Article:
'Lady Bird’s' Cheating Problem

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Image: Image: Still from Lady Bird (2017) Directed by Greta Gerwig. Shown: Saoirse Ronan (as Christine 'Lady Bird' McPherson). (©A24/Photofest)

By Alice A. Frye

When I went to see Lady Bird I fully expected to enjoy it. I knew people who had and it was the sort of film, by description, I knew I would like. I did not expect to see a movie that presented academic dishonesty as a forgettable, perhaps even laudable, act.

To be clear, I don’t expect all good films to have a moral compass or message. I won’t be flogging a commentary decrying the lack of just deserts in A Clockwork Orange, or complaining that the Fast and Furious franchise encourages casual misuse of resources.

But Lady Bird is not an amoral film, nor is it a live-action cartoon, fable, or fairy tale. It’s a film praised for its realism, and one that repeatedly states its moral beliefs about interpersonal responsibility — loudly and clearly. Many characters — including Christine, the willful, complex, and lovable protagonist — commit numerous transgressions, all of which are judged and/or forgiven over the course of the movie, with one notable exception. Consider:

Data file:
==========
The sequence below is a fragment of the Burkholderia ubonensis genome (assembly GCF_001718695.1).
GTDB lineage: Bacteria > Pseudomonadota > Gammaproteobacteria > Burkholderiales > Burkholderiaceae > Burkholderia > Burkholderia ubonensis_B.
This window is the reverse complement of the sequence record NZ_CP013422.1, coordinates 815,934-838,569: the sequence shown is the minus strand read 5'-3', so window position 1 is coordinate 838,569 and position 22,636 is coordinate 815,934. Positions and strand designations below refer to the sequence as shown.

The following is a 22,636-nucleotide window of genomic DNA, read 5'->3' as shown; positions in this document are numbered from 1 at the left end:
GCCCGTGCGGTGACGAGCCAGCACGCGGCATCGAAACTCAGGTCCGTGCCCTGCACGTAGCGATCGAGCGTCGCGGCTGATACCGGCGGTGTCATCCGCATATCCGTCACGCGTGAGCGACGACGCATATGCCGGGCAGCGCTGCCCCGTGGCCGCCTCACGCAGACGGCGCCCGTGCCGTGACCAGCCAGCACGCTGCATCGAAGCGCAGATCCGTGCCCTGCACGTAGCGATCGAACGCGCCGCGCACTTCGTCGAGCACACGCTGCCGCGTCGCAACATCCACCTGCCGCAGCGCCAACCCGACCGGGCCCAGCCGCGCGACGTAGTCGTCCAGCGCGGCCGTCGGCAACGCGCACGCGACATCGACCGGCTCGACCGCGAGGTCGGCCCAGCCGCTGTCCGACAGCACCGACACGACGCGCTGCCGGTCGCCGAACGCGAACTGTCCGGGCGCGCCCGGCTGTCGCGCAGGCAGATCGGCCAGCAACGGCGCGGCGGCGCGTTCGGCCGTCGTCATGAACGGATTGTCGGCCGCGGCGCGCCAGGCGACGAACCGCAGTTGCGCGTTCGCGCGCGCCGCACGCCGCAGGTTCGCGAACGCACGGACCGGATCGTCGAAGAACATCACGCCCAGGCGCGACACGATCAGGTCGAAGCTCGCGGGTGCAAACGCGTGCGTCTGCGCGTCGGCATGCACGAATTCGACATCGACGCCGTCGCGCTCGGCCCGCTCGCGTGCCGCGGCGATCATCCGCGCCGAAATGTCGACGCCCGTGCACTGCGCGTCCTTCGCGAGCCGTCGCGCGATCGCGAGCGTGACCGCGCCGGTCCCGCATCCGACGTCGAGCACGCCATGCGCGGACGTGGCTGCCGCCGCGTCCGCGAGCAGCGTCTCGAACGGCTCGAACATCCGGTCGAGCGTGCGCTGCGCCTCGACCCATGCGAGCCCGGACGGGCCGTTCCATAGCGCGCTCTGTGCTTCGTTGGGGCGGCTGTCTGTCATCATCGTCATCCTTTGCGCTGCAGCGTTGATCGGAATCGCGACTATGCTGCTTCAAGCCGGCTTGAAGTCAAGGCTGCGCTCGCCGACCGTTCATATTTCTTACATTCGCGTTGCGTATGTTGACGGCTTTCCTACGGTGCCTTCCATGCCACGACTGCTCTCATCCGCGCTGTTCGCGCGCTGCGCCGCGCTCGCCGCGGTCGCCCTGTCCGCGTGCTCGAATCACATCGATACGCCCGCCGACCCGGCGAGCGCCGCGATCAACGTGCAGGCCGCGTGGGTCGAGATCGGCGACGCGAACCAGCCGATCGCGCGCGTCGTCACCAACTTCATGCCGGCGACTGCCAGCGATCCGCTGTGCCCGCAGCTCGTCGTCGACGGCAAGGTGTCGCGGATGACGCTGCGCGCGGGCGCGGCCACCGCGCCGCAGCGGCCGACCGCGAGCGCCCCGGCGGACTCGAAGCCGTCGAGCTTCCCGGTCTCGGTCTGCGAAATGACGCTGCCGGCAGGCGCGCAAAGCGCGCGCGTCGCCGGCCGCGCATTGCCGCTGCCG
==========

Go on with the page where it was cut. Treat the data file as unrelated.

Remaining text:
• Christine lies about her background to make herself feel less insecure, but is found out and socially punished.
  • Her gay boyfriend cheats on her, but she shows her good ethics by not taking vengeance and outing him.
  • Another boyfriend lies to her, but we are allowed to safely judge him as a jerk, and Christine is hurt but righteously breaks up with him.
  • She "decorates" a nun’s car as a prank, and lies about it and is absolved by the amused, understanding nun.
  • She cold-shoulders her best friend to improve her social standing with a rich girl, but realizes this is wrong, regrets it, and is forgiven.
  • Christine is cruel to her mother but ultimately grasps her mother’s limitations, and feels remorse for lying to her and judging her harshly.

The film exhibits one example after another of interpersonal offenses and offers retributions or resolutions for each — except when it comes to academic cheating.

And Christine cheats. Quite deliberately. She destroys her math records and then lies about her grades to improve her standing. Then she cheats on an exam to continue improving her grade. And it is clear that she is concerned about grades, anxious to get into a good college, and understands that grades matter. Several scenes show her discussing grades, whether she can get into the college she wants, and so on.